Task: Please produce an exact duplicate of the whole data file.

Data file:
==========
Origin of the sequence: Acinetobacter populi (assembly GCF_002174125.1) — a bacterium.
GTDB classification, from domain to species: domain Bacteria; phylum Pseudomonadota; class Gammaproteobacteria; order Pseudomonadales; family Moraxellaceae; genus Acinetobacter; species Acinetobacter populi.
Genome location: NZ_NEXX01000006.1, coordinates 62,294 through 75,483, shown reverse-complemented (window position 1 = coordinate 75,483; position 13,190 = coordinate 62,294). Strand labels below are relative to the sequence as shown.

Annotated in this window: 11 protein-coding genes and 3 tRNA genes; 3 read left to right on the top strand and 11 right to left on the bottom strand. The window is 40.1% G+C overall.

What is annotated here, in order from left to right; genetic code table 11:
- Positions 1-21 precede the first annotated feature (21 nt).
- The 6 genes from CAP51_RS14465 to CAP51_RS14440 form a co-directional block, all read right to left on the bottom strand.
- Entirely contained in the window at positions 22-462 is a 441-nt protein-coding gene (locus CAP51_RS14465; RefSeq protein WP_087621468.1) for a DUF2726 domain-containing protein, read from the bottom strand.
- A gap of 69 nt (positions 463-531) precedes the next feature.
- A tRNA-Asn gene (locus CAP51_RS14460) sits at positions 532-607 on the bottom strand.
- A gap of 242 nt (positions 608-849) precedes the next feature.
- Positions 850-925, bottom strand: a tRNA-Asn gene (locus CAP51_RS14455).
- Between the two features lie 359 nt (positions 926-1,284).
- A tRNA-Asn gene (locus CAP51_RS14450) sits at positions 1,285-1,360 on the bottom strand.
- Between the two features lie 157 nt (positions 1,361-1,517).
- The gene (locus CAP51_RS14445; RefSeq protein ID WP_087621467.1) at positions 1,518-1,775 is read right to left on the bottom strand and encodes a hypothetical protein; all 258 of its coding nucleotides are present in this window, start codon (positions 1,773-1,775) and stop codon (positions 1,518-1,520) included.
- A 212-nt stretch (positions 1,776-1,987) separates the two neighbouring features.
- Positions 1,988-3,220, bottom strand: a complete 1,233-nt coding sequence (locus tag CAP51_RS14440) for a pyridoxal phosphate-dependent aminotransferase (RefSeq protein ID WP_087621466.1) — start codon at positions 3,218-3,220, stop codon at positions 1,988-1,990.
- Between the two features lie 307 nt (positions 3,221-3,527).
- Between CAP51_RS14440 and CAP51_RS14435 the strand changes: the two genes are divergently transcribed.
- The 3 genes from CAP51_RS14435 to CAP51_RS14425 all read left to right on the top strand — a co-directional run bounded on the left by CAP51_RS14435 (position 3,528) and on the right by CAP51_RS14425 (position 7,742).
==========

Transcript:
Origin of the sequence: Acinetobacter populi (assembly GCF_002174125.1) — a bacterium.
GTDB classification, from domain to species: domain Bacteria; phylum Pseudomonadota; class Gammaproteobacteria; order Pseudomonadales; family Moraxellaceae; genus Acinetobacter; species Acinetobacter populi.
Genome location: NZ_NEXX01000006.1, coordinates 62,294 through 75,483, shown reverse-complemented (window position 1 = coordinate 75,483; position 13,190 = coordinate 62,294). Strand labels below are relative to the sequence as shown.

Annotated in this window: 11 protein-coding genes and 3 tRNA genes; 3 read left to right on the top strand and 11 right to left on the bottom strand. The window is 40.1% G+C overall.

What is annotated here, in order from left to right; genetic code table 11:
- Positions 1-21 precede the first annotated feature (21 nt).
- The 6 genes from CAP51_RS14465 to CAP51_RS14440 form a co-directional block, all read right to left on the bottom strand.
- Entirely contained in the window at positions 22-462 is a 441-nt protein-coding gene (locus CAP51_RS14465; RefSeq protein WP_087621468.1) for a DUF2726 domain-containing protein, read from the bottom strand.
- A gap of 69 nt (positions 463-531) precedes the next feature.
- A tRNA-Asn gene (locus CAP51_RS14460) sits at positions 532-607 on the bottom strand.
- A gap of 242 nt (positions 608-849) precedes the next feature.
- Positions 850-925, bottom strand: a tRNA-Asn gene (locus CAP51_RS14455).
- Between the two features lie 359 nt (positions 926-1,284).
- A tRNA-Asn gene (locus CAP51_RS14450) sits at positions 1,285-1,360 on the bottom strand.
- Between the two features lie 157 nt (positions 1,361-1,517).
- The gene (locus CAP51_RS14445; RefSeq protein ID WP_087621467.1) at positions 1,518-1,775 is read right to left on the bottom strand and encodes a hypothetical protein; all 258 of its coding nucleotides are present in this window, start codon (positions 1,773-1,775) and stop codon (positions 1,518-1,520) included.
- A 212-nt stretch (positions 1,776-1,987) separates the two neighbouring features.
- Positions 1,988-3,220, bottom strand: a complete 1,233-nt coding sequence (locus tag CAP51_RS14440) for a pyridoxal phosphate-dependent aminotransferase (RefSeq protein ID WP_087621466.1) — start codon at positions 3,218-3,220, stop codon at positions 1,988-1,990.
- Between the two features lie 307 nt (positions 3,221-3,527).
- Between CAP51_RS14440 and CAP51_RS14435 the strand changes: the two genes are divergently transcribed.
- The 3 genes from CAP51_RS14435 to CAP51_RS14425 all read left to right on the top strand — a co-directional run bounded on the left by CAP51_RS14435 (position 3,528) and on the right by CAP51_RS14425 (position 7,742).